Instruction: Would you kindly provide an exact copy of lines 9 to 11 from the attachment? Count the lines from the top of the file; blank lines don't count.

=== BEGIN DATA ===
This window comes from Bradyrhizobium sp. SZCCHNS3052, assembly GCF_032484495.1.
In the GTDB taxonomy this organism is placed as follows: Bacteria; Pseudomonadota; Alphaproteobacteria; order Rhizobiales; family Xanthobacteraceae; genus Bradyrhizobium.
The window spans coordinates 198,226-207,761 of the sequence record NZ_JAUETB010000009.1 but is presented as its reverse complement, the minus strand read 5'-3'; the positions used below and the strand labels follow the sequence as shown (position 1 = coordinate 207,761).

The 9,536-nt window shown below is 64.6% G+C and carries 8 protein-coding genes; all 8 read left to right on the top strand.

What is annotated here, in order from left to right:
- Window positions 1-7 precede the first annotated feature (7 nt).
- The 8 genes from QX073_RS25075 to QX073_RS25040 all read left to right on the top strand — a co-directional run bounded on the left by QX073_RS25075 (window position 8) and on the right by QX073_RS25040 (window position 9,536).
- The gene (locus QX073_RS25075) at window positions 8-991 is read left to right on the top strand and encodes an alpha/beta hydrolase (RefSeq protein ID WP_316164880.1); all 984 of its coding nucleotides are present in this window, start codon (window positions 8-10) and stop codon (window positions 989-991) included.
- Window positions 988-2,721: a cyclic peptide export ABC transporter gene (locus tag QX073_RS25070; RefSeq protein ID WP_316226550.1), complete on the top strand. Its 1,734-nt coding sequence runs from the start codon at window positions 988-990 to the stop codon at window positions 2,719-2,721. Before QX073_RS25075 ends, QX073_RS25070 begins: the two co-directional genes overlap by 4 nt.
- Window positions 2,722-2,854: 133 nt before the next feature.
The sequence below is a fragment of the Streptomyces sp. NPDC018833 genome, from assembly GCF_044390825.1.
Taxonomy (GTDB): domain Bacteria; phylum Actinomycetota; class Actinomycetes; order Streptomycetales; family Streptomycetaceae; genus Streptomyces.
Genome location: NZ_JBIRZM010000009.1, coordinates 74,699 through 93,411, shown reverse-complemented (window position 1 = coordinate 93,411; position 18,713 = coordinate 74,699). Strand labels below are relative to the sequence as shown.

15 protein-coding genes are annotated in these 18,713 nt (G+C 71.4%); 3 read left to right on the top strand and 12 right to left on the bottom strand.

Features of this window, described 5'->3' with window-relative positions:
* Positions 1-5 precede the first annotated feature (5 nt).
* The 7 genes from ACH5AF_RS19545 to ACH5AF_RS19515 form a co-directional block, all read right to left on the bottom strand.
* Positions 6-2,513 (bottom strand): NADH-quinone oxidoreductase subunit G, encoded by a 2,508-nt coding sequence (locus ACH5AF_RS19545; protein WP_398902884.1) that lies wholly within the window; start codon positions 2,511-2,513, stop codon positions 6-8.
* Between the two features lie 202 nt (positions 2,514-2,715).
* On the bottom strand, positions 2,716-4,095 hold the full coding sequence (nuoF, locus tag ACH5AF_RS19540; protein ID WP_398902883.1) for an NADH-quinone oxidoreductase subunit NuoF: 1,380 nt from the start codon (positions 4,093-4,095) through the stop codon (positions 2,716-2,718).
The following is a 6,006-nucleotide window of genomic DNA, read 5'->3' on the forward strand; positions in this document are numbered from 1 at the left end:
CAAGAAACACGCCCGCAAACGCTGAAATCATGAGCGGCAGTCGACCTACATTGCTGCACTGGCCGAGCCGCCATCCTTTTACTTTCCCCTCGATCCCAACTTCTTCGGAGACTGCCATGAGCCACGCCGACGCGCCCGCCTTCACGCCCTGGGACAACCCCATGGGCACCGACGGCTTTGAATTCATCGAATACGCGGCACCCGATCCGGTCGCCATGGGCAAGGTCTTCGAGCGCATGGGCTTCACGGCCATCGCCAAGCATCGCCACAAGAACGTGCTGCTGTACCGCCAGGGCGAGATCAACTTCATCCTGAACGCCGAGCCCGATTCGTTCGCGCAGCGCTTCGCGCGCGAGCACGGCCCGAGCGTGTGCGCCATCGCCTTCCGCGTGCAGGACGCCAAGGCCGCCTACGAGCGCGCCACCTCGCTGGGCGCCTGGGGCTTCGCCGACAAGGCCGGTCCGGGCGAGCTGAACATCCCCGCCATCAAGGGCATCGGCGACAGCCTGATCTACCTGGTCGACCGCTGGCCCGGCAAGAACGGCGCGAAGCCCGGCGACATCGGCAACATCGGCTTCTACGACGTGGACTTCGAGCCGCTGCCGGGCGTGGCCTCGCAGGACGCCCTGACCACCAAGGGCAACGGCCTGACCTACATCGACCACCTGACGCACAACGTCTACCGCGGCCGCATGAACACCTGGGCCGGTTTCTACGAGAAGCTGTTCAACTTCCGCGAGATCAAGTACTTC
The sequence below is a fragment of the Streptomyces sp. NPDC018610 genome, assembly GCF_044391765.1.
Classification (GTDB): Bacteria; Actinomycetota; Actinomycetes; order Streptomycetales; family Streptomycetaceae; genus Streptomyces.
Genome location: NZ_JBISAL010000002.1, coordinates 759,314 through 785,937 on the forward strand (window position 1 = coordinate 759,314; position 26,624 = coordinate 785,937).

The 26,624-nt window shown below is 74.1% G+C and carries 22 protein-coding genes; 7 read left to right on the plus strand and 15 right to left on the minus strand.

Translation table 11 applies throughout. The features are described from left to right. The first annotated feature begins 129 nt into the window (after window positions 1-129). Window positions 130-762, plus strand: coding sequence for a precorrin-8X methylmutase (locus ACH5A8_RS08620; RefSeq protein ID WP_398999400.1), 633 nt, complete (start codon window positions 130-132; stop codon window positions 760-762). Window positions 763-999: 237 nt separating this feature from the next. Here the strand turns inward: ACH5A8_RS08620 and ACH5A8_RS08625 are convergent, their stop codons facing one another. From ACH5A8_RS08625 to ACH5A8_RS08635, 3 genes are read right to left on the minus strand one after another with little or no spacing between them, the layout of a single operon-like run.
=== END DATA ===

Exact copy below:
- Window positions 988-2,721: a cyclic peptide export ABC transporter gene (locus tag QX073_RS25070; RefSeq protein ID WP_316226550.1), complete on the top strand. Its 1,734-nt coding sequence runs from the start codon at window positions 988-990 to the stop codon at window positions 2,719-2,721. Before QX073_RS25075 ends, QX073_RS25070 begins: the two co-directional genes overlap by 4 nt.
- Window positions 2,722-2,854: 133 nt before the next feature.
The sequence below is a fragment of the Streptomyces sp. NPDC018833 genome, from assembly GCF_044390825.1.